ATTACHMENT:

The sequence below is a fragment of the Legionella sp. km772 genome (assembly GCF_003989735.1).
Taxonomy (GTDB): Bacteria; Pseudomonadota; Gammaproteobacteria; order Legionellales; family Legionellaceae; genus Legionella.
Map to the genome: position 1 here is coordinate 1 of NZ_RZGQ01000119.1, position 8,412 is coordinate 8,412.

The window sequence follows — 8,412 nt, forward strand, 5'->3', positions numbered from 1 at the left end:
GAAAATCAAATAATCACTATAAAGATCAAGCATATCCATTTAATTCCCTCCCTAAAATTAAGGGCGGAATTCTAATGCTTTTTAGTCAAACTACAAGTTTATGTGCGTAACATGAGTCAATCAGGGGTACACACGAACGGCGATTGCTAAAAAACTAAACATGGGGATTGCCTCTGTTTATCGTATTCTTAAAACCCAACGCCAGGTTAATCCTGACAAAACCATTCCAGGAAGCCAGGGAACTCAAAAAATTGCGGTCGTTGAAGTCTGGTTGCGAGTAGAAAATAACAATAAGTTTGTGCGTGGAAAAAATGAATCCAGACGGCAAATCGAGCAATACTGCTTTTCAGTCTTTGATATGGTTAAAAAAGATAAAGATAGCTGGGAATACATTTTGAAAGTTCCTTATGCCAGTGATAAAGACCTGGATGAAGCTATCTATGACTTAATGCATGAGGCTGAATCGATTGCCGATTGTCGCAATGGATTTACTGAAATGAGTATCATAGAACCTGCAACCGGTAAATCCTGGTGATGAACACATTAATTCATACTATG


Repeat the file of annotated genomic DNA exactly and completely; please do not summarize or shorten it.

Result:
The sequence below is a fragment of the Legionella sp. km772 genome (assembly GCF_003989735.1).
Taxonomy (GTDB): Bacteria; Pseudomonadota; Gammaproteobacteria; order Legionellales; family Legionellaceae; genus Legionella.
Map to the genome: position 1 here is coordinate 1 of NZ_RZGQ01000119.1, position 8,412 is coordinate 8,412.

The window sequence follows — 8,412 nt, forward strand, 5'->3', positions numbered from 1 at the left end:
GAAAATCAAATAATCACTATAAAGATCAAGCATATCCATTTAATTCCCTCCCTAAAATTAAGGGCGGAATTCTAATGCTTTTTAGTCAAACTACAAGTTTATGTGCGTAACATGAGTCAATCAGGGGTACACACGAACGGCGATTGCTAAAAAACTAAACATGGGGATTGCCTCTGTTTATCGTATTCTTAAAACCCAACGCCAGGTTAATCCTGACAAAACCATTCCAGGAAGCCAGGGAACTCAAAAAATTGCGGTCGTTGAAGTCTGGTTGCGAGTAGAAAATAACAATAAGTTTGTGCGTGGAAAAAATGAATCCAGACGGCAAATCGAGCAATACTGCTTTTCAGTCTTTGATATGGTTAAAAAAGATAAAGATAGCTGGGAATACATTTTGAAAGTTCCTTATGCCAGTGATAAAGACCTGGATGAAGCTATCTATGACTTAATGCATGAGGCTGAATCGATTGCCGATTGTCGCAATGGATTTACTGAAATGAGTATCATAGAACCTGCAACCGGTAAATCCTGGTGATGAACACATTAATTCATACTATG